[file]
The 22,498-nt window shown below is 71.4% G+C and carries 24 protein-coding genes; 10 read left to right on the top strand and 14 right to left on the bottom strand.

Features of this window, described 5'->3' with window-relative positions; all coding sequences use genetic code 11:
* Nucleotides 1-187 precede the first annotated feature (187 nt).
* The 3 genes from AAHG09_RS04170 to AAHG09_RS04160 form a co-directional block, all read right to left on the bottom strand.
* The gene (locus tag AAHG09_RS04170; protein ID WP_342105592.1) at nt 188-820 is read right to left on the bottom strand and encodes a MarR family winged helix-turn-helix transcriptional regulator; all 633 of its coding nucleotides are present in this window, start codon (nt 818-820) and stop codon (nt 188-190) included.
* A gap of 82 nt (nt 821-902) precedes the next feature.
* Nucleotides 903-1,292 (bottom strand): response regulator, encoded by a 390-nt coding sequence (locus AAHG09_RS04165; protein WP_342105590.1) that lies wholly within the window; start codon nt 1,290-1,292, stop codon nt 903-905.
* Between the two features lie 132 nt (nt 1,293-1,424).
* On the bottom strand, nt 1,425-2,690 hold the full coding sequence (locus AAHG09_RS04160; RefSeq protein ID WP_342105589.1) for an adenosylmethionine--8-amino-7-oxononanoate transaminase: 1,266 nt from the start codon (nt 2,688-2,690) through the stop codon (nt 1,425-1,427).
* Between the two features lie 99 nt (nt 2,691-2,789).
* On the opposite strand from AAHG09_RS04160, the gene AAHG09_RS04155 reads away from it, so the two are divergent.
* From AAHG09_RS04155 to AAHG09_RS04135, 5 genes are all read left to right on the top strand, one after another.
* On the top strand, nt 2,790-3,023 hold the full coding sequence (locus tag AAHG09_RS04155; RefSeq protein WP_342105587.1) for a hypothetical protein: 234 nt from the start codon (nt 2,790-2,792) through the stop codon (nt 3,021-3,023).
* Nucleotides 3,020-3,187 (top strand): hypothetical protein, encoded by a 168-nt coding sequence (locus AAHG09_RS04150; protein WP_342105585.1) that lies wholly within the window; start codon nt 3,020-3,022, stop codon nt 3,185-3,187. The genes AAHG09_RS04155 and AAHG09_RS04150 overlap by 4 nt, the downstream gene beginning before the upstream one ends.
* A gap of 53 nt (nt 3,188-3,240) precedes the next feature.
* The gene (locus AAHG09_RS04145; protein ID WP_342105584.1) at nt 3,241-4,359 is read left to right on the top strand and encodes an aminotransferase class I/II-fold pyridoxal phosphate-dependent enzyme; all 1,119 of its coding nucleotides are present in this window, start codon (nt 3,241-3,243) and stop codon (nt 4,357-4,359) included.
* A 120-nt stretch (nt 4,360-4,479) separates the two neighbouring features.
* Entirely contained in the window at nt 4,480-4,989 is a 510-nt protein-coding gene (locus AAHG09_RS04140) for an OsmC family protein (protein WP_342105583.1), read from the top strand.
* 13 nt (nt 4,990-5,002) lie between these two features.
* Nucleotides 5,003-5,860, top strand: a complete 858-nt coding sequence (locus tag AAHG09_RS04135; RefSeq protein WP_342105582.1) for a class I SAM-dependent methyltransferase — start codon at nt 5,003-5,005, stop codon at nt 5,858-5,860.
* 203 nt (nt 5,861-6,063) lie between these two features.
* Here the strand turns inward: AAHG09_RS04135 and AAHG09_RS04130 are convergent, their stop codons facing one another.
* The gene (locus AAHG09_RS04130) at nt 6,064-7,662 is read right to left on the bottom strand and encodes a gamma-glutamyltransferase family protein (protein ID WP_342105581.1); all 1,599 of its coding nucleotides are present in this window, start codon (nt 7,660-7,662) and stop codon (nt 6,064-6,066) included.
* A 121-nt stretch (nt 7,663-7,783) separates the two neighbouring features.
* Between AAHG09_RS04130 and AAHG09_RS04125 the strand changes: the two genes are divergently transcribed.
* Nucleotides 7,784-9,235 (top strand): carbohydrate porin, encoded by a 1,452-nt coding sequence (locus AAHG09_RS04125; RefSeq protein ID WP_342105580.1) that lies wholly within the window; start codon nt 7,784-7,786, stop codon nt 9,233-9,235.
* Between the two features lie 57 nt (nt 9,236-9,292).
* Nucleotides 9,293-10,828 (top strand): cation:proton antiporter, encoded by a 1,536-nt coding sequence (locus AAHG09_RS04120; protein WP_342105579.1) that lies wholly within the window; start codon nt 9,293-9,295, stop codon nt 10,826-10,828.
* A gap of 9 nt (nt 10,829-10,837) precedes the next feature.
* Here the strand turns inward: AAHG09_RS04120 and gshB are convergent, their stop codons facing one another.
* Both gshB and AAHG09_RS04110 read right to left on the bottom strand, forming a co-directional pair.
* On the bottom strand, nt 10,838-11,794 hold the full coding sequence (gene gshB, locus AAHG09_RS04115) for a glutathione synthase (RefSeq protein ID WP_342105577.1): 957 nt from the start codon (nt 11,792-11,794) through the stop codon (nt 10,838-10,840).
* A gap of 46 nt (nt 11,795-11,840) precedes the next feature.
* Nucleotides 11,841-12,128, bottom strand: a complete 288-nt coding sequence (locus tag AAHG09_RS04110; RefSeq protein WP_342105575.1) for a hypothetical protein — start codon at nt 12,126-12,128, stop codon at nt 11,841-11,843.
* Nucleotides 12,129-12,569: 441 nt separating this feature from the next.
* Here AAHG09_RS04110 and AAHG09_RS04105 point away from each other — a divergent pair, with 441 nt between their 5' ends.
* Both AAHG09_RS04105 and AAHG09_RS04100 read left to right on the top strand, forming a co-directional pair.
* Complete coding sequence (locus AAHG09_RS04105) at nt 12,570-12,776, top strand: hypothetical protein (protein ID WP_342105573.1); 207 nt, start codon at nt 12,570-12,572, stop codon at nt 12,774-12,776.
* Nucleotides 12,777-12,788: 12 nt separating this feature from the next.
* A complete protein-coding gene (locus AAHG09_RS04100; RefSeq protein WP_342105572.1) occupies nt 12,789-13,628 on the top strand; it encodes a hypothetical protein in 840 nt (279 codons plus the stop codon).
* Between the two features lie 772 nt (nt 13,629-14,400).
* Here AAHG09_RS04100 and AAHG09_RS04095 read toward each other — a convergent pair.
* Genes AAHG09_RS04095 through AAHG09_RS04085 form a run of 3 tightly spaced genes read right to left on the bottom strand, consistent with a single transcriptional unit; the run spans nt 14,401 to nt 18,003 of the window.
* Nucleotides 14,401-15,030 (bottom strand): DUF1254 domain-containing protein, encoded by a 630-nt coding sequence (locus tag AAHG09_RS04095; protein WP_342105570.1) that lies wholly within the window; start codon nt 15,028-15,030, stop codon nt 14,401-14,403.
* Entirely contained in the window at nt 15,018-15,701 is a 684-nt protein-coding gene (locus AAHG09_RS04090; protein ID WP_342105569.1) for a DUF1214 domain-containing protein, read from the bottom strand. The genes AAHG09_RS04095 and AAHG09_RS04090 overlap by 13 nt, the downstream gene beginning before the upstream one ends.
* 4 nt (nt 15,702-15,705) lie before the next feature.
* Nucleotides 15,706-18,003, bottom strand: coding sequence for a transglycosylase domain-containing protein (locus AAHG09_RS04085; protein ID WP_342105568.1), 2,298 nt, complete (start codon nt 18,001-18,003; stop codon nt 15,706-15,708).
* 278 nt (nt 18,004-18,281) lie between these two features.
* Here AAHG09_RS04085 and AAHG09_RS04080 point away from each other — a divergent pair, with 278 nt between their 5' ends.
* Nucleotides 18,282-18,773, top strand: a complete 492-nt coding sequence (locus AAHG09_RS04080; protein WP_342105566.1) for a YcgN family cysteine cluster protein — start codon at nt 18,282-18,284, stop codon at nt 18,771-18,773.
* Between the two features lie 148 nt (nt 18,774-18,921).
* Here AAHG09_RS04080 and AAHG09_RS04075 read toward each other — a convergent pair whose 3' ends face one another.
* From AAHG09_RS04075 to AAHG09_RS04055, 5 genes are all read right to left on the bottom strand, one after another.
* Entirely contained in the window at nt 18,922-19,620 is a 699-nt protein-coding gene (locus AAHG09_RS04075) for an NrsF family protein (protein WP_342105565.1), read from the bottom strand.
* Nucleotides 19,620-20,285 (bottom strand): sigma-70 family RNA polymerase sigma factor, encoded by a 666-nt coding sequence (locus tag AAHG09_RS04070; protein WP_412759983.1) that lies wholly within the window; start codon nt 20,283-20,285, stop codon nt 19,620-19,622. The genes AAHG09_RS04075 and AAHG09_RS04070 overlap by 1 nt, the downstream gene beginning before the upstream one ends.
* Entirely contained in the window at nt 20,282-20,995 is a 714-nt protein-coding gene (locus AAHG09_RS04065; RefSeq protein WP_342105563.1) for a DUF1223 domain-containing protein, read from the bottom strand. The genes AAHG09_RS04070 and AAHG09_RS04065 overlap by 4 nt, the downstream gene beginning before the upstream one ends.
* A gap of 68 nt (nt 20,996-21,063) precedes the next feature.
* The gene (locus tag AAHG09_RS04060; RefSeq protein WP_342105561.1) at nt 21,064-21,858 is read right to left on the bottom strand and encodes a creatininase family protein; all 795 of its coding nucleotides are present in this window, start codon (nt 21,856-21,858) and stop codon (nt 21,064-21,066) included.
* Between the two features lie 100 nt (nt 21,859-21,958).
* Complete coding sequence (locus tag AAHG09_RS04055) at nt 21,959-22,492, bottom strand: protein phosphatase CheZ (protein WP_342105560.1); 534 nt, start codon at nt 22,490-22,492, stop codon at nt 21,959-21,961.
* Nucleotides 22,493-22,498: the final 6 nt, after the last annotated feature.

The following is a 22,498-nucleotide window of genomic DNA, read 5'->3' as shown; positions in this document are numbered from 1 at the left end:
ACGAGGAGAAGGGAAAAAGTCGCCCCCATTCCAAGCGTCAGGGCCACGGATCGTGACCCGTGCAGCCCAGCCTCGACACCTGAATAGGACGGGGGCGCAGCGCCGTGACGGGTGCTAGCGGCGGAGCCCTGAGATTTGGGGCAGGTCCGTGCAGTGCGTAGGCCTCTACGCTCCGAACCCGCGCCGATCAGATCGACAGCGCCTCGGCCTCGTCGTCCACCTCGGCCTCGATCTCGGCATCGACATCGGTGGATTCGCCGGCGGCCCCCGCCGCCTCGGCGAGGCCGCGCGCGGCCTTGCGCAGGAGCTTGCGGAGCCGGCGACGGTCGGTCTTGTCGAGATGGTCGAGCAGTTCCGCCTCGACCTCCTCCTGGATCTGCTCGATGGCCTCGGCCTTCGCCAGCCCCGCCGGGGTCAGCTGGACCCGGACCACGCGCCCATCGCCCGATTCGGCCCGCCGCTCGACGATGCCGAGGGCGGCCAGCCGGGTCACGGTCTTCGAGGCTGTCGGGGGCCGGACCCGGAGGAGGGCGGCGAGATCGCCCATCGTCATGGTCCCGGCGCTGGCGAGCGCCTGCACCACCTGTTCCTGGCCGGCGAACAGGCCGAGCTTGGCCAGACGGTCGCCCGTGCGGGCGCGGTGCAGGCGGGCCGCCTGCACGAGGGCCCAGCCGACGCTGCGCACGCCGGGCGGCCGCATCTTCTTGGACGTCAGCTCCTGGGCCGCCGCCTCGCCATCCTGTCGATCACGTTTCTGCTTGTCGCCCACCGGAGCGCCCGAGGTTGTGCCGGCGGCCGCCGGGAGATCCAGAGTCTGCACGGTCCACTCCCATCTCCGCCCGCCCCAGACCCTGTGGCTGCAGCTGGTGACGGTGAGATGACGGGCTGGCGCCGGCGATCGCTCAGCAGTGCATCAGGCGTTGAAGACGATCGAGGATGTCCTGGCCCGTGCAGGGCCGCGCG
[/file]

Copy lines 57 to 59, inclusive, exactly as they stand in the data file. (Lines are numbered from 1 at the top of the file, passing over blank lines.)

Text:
* A gap of 68 nt (nt 20,996-21,063) precedes the next feature.
* The gene (locus tag AAHG09_RS04060; RefSeq protein WP_342105561.1) at nt 21,064-21,858 is read right to left on the bottom strand and encodes a creatininase family protein; all 795 of its coding nucleotides are present in this window, start codon (nt 21,856-21,858) and stop codon (nt 21,064-21,066) included.
* Between the two features lie 100 nt (nt 21,859-21,958).